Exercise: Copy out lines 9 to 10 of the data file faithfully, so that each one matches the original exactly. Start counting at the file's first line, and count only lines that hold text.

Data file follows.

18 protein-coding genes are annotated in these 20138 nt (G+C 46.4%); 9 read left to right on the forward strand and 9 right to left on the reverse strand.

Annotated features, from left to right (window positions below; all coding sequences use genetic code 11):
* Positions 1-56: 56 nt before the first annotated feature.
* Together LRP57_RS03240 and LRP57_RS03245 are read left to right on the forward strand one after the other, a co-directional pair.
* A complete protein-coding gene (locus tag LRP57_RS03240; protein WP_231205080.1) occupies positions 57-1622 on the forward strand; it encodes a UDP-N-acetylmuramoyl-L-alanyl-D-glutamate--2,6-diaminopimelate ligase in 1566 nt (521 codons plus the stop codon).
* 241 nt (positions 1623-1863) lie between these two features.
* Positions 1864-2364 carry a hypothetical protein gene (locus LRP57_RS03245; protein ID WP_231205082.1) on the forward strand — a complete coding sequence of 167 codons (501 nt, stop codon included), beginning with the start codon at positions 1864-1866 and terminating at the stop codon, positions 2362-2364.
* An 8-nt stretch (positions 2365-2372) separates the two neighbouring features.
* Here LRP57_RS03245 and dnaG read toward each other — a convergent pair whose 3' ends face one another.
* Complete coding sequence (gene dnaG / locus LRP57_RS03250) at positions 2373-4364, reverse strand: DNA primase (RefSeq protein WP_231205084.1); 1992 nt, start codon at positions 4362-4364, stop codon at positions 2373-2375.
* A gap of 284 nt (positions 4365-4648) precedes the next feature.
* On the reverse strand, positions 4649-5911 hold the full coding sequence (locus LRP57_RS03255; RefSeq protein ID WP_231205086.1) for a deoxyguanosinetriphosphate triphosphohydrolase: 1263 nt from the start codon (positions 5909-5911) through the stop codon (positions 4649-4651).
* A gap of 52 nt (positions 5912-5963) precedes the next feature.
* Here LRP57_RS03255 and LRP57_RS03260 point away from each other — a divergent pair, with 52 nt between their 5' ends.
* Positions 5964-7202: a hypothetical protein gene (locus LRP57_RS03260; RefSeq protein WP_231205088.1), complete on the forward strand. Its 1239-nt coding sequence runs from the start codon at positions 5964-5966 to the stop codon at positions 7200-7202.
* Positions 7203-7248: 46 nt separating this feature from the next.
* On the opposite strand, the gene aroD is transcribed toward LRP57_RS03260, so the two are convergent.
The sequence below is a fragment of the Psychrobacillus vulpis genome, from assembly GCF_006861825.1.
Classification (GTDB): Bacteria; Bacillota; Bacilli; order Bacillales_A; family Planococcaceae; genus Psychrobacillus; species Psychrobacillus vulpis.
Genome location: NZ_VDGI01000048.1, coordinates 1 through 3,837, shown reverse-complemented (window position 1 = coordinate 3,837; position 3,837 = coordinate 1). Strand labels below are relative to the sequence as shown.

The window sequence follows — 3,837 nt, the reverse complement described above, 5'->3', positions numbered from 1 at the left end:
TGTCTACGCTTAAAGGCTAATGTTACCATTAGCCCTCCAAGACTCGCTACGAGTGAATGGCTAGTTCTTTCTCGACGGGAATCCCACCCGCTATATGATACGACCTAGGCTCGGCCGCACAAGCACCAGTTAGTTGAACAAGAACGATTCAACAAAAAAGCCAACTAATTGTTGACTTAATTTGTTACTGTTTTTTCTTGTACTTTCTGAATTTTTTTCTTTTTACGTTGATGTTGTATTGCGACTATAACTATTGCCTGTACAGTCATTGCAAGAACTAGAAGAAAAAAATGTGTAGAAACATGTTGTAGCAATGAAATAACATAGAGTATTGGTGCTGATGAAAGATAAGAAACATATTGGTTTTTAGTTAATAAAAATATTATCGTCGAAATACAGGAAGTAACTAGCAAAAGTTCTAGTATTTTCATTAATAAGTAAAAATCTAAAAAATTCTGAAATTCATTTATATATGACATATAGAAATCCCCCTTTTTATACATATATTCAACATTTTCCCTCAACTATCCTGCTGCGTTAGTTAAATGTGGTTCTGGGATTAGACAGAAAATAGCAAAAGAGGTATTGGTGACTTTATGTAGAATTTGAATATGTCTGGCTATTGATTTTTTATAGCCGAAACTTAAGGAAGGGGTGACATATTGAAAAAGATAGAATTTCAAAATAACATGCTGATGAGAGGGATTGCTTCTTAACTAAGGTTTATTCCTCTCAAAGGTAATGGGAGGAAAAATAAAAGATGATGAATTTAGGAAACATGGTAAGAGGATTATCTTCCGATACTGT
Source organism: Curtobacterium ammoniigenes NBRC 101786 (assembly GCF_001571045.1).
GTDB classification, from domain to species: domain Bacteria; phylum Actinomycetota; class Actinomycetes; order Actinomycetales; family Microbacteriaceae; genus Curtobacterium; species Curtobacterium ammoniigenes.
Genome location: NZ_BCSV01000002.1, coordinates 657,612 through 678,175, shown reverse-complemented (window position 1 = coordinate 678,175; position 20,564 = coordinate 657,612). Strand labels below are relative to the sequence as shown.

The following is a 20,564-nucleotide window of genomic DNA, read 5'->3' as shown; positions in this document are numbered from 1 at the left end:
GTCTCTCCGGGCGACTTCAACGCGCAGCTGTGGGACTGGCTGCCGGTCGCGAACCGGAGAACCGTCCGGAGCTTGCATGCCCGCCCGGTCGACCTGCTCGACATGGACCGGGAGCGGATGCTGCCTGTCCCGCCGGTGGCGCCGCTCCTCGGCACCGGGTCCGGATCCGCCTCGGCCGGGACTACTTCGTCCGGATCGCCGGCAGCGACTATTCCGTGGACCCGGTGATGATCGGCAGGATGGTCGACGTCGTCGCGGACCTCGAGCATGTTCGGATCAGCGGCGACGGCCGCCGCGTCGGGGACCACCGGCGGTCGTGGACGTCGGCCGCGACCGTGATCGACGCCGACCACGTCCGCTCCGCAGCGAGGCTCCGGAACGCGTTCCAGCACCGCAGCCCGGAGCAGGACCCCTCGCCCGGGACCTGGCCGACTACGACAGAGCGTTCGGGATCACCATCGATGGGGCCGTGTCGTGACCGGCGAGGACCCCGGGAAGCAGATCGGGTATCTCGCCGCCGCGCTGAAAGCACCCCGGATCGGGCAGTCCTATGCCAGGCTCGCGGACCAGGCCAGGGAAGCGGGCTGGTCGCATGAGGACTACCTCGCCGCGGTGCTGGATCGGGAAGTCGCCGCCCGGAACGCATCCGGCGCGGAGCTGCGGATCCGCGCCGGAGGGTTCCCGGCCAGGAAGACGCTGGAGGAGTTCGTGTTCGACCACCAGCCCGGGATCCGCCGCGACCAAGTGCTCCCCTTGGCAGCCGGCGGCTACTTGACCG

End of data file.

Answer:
* Here LRP57_RS03245 and dnaG read toward each other — a convergent pair whose 3' ends face one another.
* Complete coding sequence (gene dnaG / locus LRP57_RS03250) at positions 2373-4364, reverse strand: DNA primase (RefSeq protein WP_231205084.1); 1992 nt, start codon at positions 4362-4364, stop codon at positions 2373-2375.